Day 290 Bideford Bay

Thursday 19 May 2016

Appledore to Clovelly

18 miles

Pillowery Park Guest House, Burscott

Porridge with drinking chocolate powder mixed in it made for a good breakfast as I packed my tent away. It was 9 am when I set off down into Appledore and around Northam Burrows. I had intended to camp again tonight but closer investigation revealed the only campsite within any decent range had closed last year. Fortunately it wasn’t hard to find a reasonably priced B&B with space for me. 

looking at Westward Ho! across the low-lying Northam Burrows
the spit at the end of Northam Burrows, facing Braunton Burrows across the Rivers Taw and Torridge estuary
This spit of low-lying land seems to be stuck onto the end of the cliff that leads up to Bideford. It is protected by a pebble ridge that is made from rocks ripped from the Hartland cliffs and moved here by long-shore drift. 

Appledore from Northam Burrows
The burrows sticks out into the Rivers Taw and Torridge estuary. Opposite me, at Braunton Burrows, the Royal Marines were playing with their landing craft again. 

the pebble ridge, the estuary and Braunton Burrows (a RM landing craft on the water)
As I walked along the wide, sandy beach to Westward Ho! on a grey school day I was amazed how busy it was. I saw a kite buggy, two land yachts, kites, loads of kids having surfing lessons and yet more kids rock pooling. 

Westward Ho!
I stopped in Westward Ho! (such a brilliant place name) for a second breakfast: coffee and a bacon and egg bap. I needed the energy for the next section as it was quite tough; up and down the cliffs. 

the cliffs from Westward Ho!
It was a fairly grey day but I could make out Lundy Island and it seemed to be in the middle of Bideford Bay, albeit 19 miles offshore. I could also see both ends of Bideford Bay: Baggy Point to the East and Hartland Point to the West. It was low tide and the rock striations at the base of the cliffs were similar to those on the other side of the Bristol Channel. 

looking East to Baggy Point…
…looking West to Hartland Point
It started raining at midday but it was too warm, and too much effort required up the hills, to wear a waterproof so I just got wet. It wasn’t long before I was back in the trees that cover the cliffs. The woods on the Devon cliffs are so old and beautiful, and I have been lucky to see them when they have been carpeted with bluebells. 

More big cliffs and rock striations at the base
I reached Buck’s Mills, a tiny settlement in a cleft in the cliff. The houses were crammed in and there was an old artist’s retreat, a cabin, sat right next to the water.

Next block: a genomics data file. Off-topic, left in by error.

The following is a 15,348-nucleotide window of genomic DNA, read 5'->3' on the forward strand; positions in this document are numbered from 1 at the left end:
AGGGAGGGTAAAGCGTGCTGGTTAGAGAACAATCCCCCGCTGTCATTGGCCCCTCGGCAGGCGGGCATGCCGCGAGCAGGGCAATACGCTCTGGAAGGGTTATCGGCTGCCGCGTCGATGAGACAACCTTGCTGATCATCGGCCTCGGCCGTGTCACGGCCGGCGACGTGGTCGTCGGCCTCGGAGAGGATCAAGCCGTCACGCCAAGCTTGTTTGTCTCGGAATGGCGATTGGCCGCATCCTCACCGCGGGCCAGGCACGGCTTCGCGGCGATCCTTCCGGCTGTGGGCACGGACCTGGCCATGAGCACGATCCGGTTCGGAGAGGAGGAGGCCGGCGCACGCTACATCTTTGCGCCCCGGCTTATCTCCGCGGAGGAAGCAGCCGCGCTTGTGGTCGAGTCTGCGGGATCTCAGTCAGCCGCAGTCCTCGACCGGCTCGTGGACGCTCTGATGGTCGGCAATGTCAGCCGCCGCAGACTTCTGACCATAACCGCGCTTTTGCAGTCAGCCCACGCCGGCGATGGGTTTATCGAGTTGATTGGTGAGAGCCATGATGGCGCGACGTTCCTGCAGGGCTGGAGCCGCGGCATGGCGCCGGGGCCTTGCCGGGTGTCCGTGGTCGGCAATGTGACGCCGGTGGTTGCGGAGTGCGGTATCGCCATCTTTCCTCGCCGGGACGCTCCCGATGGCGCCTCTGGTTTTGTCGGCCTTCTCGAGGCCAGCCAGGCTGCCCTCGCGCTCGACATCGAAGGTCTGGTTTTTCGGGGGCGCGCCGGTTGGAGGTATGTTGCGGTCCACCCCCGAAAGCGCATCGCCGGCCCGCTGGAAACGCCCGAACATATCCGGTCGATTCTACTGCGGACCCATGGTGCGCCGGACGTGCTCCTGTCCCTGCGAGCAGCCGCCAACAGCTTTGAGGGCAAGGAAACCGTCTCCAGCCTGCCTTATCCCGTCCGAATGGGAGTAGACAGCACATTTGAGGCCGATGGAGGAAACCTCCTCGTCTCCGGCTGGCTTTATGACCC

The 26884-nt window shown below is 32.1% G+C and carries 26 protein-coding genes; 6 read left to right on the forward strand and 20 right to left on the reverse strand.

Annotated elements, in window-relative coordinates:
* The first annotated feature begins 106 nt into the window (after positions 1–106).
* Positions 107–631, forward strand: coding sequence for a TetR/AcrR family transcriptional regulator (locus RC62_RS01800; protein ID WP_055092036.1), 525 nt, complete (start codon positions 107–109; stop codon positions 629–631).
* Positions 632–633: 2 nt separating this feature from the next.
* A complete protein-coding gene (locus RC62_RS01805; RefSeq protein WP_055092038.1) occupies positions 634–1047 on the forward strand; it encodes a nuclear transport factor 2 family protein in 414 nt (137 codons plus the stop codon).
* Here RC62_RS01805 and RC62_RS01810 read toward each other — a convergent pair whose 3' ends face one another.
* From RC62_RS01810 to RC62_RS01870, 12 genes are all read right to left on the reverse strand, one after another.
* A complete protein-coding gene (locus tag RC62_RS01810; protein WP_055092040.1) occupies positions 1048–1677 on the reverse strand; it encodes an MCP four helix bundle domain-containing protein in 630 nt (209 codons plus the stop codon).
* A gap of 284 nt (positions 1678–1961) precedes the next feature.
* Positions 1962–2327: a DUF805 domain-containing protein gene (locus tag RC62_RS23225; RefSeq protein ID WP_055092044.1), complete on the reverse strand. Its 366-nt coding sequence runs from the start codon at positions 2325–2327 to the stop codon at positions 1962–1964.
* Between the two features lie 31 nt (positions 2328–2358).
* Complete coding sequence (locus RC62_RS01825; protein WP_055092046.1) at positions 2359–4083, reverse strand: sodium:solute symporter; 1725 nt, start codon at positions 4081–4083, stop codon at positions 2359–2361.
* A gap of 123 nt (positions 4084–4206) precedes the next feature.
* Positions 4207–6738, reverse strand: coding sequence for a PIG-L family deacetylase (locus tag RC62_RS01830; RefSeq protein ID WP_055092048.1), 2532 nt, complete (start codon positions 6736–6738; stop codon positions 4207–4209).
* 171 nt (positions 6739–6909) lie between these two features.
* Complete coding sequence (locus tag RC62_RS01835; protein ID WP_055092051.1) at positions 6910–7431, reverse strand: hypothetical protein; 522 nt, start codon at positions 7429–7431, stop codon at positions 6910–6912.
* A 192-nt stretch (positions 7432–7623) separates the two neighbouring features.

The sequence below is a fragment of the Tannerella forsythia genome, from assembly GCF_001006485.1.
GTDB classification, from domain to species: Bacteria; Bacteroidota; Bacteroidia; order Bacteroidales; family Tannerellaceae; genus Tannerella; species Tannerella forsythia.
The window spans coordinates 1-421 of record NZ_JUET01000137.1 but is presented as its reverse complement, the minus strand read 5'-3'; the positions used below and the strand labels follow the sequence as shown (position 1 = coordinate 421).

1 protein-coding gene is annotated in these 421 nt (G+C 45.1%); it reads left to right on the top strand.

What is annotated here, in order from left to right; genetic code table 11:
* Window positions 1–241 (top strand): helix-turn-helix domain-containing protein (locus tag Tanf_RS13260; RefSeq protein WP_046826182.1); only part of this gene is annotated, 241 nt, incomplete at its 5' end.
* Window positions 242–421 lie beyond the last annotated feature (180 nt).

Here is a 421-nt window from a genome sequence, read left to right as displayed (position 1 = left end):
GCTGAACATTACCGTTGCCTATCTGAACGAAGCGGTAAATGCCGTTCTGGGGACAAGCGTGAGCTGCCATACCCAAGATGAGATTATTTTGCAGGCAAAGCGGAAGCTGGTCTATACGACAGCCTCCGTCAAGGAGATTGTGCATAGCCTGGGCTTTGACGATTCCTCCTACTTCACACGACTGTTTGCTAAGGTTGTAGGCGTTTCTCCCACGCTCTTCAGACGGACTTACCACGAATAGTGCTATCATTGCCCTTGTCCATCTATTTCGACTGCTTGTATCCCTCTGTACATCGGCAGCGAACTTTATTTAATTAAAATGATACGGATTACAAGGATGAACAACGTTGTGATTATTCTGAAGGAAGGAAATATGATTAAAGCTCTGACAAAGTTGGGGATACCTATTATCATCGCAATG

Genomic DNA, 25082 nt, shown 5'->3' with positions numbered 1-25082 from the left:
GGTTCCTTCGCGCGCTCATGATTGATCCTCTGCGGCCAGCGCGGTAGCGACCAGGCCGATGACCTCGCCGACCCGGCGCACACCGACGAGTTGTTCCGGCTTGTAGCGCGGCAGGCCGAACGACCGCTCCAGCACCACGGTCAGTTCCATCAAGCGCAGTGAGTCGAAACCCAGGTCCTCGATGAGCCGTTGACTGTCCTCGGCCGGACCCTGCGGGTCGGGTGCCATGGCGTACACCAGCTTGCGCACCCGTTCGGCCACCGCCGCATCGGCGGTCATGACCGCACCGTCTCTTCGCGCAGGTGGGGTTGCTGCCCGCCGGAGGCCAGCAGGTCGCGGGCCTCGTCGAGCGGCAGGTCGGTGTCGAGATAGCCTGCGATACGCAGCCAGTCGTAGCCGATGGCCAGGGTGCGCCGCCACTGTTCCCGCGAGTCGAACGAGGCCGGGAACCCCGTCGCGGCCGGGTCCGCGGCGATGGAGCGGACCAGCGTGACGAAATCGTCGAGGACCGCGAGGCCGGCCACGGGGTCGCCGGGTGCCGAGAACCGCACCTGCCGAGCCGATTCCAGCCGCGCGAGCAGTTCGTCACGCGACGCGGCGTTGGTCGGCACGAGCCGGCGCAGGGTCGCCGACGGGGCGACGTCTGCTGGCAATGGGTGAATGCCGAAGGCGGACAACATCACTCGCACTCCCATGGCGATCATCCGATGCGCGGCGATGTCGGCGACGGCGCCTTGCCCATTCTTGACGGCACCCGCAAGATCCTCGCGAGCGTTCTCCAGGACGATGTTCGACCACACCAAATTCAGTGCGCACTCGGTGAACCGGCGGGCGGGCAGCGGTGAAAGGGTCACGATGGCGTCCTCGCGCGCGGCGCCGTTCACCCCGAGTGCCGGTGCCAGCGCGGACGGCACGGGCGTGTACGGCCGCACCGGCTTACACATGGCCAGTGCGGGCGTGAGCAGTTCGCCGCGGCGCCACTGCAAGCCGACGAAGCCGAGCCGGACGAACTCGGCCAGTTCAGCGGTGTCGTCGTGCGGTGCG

Buck’s Mills
Three miles out from Clovelly I found myself on The Hobby Drive. I marvelled at the fact that this cobbled road, built 200 years ago, had survived all this time partway down a cliff in the woods. Little did I know that this was just the beginning of the quaintness that is Clovelly. 

walking along The Hobby Drive
I had never heard of Clovelly but it seemed like lots of foreigners have as I passed many on my way down the narrow, very steep, cobbled street into the village. 

a view of Clovelly from The Hobby Drive
What a place, locked in the 1800s. It was built by a rich family in the 1700s and has retained its olde-worlde charm that drew in the tourists 200 years ago. I particularly liked all the homemade sledges that are still used to transport stuff into and out of the village, sometimes pulled by hand and sometimes by donkeys. 

Clovelly’s narrow, cobbled main street (note the sledge on the left)
It was a bit too much of a tourist Mecca for me but I still walked to the bottom for a half of Clovelly Cobbler in the Red Lion pub. I also bought the most over-priced crab sandwich ever. 

Clovelly harbour and the Red Lion Hotel, down a steep, switch-back, cobbled street
the view around Bideford Bay from Clovelly
It had been a long day and I had to walk all the way up the steep cliff side, through Wrinkleberry (another brilliant name) and across the field to my B&B at Burscott. The rain had slackened off, until 5 minutes before I reached my destination. I arrived soaked. Fortunately I didn’t have to go out again as the rain and fog came in for the night. I was glad I wasn’t camping. 

beautiful scenery, even on a wet day

Day 289 The Tarka Trail around the River Taw

Wednesday 18 May 2016

Croyde Beach to Appledore

15 miles walked

Marshford Camping Site